William Shakespeare, one of history’s most famous writers, will battle the woes of writer’s block and experience the thrills of new love when “Shakespeare in Love” takes the stage at the Betty Long Unruh Theatre beginning Thursday night.
The play follows Shakespeare before he makes a name for himself. Strapped for cash, void of ideas and owing plays to at least two theaters, Shakespeare attempts to piece together what will eventually become one of his most famous plays. Young Viola De Lesseps takes the name Thomas Kent in order to try out for Shakespeare’s play. De Lesseps is Shakespeare’s biggest fan, but it is illegal for women to act in 15th century England. Between De Lesseps’ passion on the stage and the quick romance forming between the couple off stage, Shakespeare finds his muse.
The script is adapted from the 1998 movie starring Gwyneth Paltrow, Joseph Fiennes and Geoffrey Rush. The film won seven Oscars, including Best Picture. According to the local play’s director, David Jones, the production will be similar to the movie, but the script contains a few more scenes and more dialogue.
“I’ve got so many good actors,” Jones said. “It’s just going to be a treasure, it is going to be so cool.”
Tom Dunbar-Cerbone plays William Shakespeare. This is his fourth play with the Umpqua Actors Community Theatre, but his first leading role. In his last production, “Charles Dickens Writes a Christmas Carol,” Dunbar-Cerbone held six different roles. Now, he can focus solely on bringing Shakespeare to life.
“It is definitely new playing an iconic character,” Dunbar-Cerbone said. “I’ve been in a few different shows now and it’s one I never thought I would find myself playing and being able to do it is a surprise, but definitely a pleasant one.”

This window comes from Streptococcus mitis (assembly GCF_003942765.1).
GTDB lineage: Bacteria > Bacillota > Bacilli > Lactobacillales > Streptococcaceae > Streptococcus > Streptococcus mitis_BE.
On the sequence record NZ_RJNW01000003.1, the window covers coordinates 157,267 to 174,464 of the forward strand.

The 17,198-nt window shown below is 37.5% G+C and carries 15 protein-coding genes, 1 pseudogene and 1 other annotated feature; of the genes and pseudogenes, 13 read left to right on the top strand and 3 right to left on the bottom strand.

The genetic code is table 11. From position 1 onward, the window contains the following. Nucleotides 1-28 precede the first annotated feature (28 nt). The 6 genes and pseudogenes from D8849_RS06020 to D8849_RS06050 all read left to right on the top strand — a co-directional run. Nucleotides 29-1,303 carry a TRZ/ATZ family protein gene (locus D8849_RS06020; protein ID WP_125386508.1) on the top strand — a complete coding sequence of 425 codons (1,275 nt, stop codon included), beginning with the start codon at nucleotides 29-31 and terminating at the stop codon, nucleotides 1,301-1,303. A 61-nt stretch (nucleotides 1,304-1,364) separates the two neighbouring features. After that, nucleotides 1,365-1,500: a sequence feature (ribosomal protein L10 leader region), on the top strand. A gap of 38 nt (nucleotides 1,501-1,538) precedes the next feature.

Dunbar-Cerbone said he is drawing on his own life experience and emotion to make the role his own.
“I’ve seen the film, but it’s been forever, so I’m not pulling from that. The story in Shakespeare in this is that he isn’t a divorcee, he is married, and that is a hidden part of his life. I’ve been divorced before and remarried, so I know the kind of struggle he might be going through with not being able to see his family and being kind of torn at the heart between theater and between marriage,” Dunbar-Cerbone said.
Stephanie Jones, who plays Viola De Lesseps, is new to UACT, though not to acting. She recently moved to the area from Ashland. She recognized the play’s title from the movie but had been unaware that it had been adapted to a stage play. She said she was very excited to read the script and fell in love with the beautiful verbiage.
“Viola is a very genuine character. In the beginning of the show, she is a young character. She is naive and she has this huge dream of what she thinks theater and storytelling is and it pushes her to make some daring choices,” Jones said. “She learns a lot, she has some hard experiences, but I think its a beautiful season for her. ... She is a really sweet character and she really grows and learns a lot during the show.”
Jones’ father, Carl Jones, is also part of the cast. He plays one of the villains, Fennyman, as well as Viola’s father. This is the second time the duo have been in the same play, but the first time they have played father and daughter.
Dustin Cosby, another UACT newcomer, tackles the role of main villain Lord Wessex. Wessex has a title but no money and seeks to rectify the problem by marrying Viola. Wessex believes what most believe during the time period — that woman are property. He is a constant obstacle for De Lesseps, both as her romance with Shakespeare blooms and to her budding dreams. Sleazy and slimy, Wessex will use any means to achieve his goal, including swashbuckling and an attempted ravishing.
While the cast suggests the play is more fitting for an adult audience, actor Ashley Chitwood was quick to emphasize that there isn’t anything promiscuous about the play.
“There is no nudity, there is no vivid sex scene, it is a clean show. It’s just implied and artistic,” Chitwood said.
“Shakespeare in Love” begins Thursday night and continues through April 20.
“This is definitely a wonderful, wonderful play,” Dunbar-Cerbone said. “You’re going to see almost every emotion possible, from love, fear, jealousy, hatred, laugh, cry, you’re going to see it all.”